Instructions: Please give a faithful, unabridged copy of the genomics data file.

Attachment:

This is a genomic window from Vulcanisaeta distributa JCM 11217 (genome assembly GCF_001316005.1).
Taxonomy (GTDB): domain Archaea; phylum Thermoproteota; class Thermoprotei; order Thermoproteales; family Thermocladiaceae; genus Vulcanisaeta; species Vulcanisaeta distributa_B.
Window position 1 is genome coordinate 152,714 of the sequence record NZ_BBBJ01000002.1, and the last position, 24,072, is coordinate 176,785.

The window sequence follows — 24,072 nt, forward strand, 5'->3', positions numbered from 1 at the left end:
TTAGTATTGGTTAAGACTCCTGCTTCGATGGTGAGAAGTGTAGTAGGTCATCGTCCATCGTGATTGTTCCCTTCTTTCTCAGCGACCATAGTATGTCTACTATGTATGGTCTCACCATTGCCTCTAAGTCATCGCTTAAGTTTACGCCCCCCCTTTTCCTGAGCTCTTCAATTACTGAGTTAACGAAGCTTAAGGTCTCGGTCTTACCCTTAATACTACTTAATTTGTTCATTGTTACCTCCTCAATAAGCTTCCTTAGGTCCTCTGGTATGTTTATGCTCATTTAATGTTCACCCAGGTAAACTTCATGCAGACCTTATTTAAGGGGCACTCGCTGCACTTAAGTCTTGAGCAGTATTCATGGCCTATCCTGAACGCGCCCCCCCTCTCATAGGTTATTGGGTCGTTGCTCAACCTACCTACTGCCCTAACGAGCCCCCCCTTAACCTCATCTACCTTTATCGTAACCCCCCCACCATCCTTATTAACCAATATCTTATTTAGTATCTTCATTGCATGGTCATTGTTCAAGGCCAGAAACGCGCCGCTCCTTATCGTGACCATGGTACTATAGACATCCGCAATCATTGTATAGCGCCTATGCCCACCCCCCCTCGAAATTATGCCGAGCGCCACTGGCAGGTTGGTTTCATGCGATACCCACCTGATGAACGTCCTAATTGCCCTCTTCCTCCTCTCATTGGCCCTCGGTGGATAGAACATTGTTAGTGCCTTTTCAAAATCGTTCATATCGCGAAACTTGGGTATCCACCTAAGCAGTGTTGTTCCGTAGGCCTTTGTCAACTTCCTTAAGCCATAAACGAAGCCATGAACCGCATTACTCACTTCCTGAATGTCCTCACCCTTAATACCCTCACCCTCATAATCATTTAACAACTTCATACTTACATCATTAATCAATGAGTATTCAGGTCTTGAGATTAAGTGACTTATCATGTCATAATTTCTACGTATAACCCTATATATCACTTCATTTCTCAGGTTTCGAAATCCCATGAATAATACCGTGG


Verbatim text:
This is a genomic window from Vulcanisaeta distributa JCM 11217 (genome assembly GCF_001316005.1).
Taxonomy (GTDB): domain Archaea; phylum Thermoproteota; class Thermoprotei; order Thermoproteales; family Thermocladiaceae; genus Vulcanisaeta; species Vulcanisaeta distributa_B.
Window position 1 is genome coordinate 152,714 of the sequence record NZ_BBBJ01000002.1, and the last position, 24,072, is coordinate 176,785.

The window sequence follows — 24,072 nt, forward strand, 5'->3', positions numbered from 1 at the left end:
TTAGTATTGGTTAAGACTCCTGCTTCGATGGTGAGAAGTGTAGTAGGTCATCGTCCATCGTGATTGTTCCCTTCTTTCTCAGCGACCATAGTATGTCTACTATGTATGGTCTCACCATTGCCTCTAAGTCATCGCTTAAGTTTACGCCCCCCCTTTTCCTGAGCTCTTCAATTACTGAGTTAACGAAGCTTAAGGTCTCGGTCTTACCCTTAATACTACTTAATTTGTTCATTGTTACCTCCTCAATAAGCTTCCTTAGGTCCTCTGGTATGTTTATGCTCATTTAATGTTCACCCAGGTAAACTTCATGCAGACCTTATTTAAGGGGCACTCGCTGCACTTAAGTCTTGAGCAGTATTCATGGCCTATCCTGAACGCGCCCCCCCTCTCATAGGTTATTGGGTCGTTGCTCAACCTACCTACTGCCCTAACGAGCCCCCCCTTAACCTCATCTACCTTTATCGTAACCCCCCCACCATCCTTATTAACCAATATCTTATTTAGTATCTTCATTGCATGGTCATTGTTCAAGGCCAGAAACGCGCCGCTCCTTATCGTGACCATGGTACTATAGACATCCGCAATCATTGTATAGCGCCTATGCCCACCCCCCCTCGAAATTATGCCGAGCGCCACTGGCAGGTTGGTTTCATGCGATACCCACCTGATGAACGTCCTAATTGCCCTCTTCCTCCTCTCATTGGCCCTCGGTGGATAGAACATTGTTAGTGCCTTTTCAAAATCGTTCATATCGCGAAACTTGGGTATCCACCTAAGCAGTGTTGTTCCGTAGGCCTTTGTCAACTTCCTTAAGCCATAAACGAAGCCATGAACCGCATTACTCACTTCCTGAATGTCCTCACCCTTAATACCCTCACCCTCATAATCATTTAACAACTTCATACTTACATCATTAATCAATGAGTATTCAGGTCTTGAGATTAAGTGACTTATCATGTCATAATTTCTACGTATAACCCTATATATCACTTCATTTCTCAGGTTTCGAAATCCCATGAATAATACCGTGG